Rohan is a Senior Data Scientist at Paytm & a Kaggle Grandmaster. Rohan holds multiple accolades on his name. He has won several competitions on Analytics Vidhya and has been actively participating in machine learning competitions. His approach always has interesting insights.
Here’s what Rohan shared with us.
2. Used raw features + count features initially with XGBoost.
3. On plotting feature importance, I found the user-id to be the most important variable. So, split the train data into two halves, and used the average rating of users from one half of the data as a feature in the second half, and built my model on only the second half of the training data. This gave a major boost and the score reached 1.80
4. I ensembled few XGBoosts with different seeds and to finally get below 1.79
5. Some final tweaks like directly populating the common IDs between train & test and clipping the predictions between 0 and 6, gave minor improvements as well.
Tuning parameters and using linear models didn’t really work. I even tried building a multi-class classification model, but that performed much worse than regression, which is natural considering the metric is RMSE.
Solution: Link to Code
Mark Landry, Rank 1
Mark is a Competitive Data Scientist & Product manager at H2O.ai. Mark is also an active participant in machine learning competition on Analytics Vidhya & Kaggle. Mark has won several hackathons and ranked highly for his machine learning skills. He has several other accomplishments on his name.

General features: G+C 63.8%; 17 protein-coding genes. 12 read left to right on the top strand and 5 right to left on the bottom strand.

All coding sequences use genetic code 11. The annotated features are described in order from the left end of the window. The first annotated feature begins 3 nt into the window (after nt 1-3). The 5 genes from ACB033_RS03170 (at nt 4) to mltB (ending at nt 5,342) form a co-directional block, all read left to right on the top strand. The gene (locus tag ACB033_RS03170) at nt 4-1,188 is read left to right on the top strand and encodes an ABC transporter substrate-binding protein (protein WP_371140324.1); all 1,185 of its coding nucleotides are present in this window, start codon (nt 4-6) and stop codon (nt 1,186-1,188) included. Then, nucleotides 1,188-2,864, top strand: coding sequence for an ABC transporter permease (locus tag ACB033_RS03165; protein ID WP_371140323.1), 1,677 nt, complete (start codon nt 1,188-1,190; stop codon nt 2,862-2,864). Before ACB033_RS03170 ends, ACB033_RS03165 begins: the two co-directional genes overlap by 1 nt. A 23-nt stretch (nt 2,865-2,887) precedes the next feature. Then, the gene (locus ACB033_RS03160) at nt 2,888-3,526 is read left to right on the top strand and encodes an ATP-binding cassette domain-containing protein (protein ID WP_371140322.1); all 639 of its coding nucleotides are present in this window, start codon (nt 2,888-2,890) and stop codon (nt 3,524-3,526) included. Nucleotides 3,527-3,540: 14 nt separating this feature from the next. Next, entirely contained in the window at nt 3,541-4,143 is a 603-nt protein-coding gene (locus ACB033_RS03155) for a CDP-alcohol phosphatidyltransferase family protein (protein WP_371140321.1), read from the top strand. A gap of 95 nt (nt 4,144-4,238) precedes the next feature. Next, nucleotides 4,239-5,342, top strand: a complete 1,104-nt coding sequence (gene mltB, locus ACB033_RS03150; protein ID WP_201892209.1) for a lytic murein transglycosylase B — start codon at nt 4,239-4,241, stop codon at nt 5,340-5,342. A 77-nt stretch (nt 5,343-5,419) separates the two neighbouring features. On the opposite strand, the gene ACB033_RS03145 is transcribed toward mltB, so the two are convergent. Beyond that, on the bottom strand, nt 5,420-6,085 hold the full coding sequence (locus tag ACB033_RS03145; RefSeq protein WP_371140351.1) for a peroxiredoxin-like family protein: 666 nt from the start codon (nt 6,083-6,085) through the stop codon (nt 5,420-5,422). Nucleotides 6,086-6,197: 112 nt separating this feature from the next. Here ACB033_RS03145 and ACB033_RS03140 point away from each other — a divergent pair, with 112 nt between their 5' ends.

Here’s what Mark shared with us.
In short, features were created using data.table in R and the modeling was done with three H2O models: random forest and two GBMs.
The progression of the models is actually represented in the way the features are laid out. The initial submission scored 1.94 on the public leaderboard (which scored very close to private) and was quickly tuned to about 1.82. This spanned the first six target encodings, no IDs, only the three Article features directly. Over time, I kept adding more (including a pair that surprisingly reduced model quality) all the way to the end. Light experimentation on the modeling hyperparameters, which are likely underfit. Random forest wound up my strongest model, most likely due to lack of internal CV of the GBMs that led to me staying fairly careful.
I kept the User and Article IDs out of the modeling from the start. At one point I used the most frequent User_ID values, but this did not help – the models were already picking up enough of the user qualities. The main feature style is target encoding, so in the code you will see sets of three lines that calculate the sum of response, count of records, and then performs an average that removes the impact of the record to which it is applying the “average”. You’ll see the same style in my Xtreme ML Hack solution (I started from that code, in fact) and also Knocktober 2016.
The short duration and unlimited submissions for this competition kept me moving quickly, but at a disadvantage for model tuning. No doubt these parameters are not ideal, but that was just a choice I made to keep the leaderboard as my improvement focus and iterations extremely short, rather than internal validation. Had either the train/test split or public/private split not appeared random, I would have modeled things differently. But this was a fairly simple situation for getting away with such tactics.
A 550-tree default Random Forest was my best individual model.
Here is the feature utilization.
Thanks to Analytics Vidhya for hosting this competition and all of AV DataFest 2017, as well as all participants who worked on the problem and pushed the leaderboard. This was my first six-hour competition and it was as fun as the half-week competitions.
Solution: Link to Code
It was great fun interacting with these winners and to know their approach during the competition. Hopefully, you will be able to evaluate where you missed out.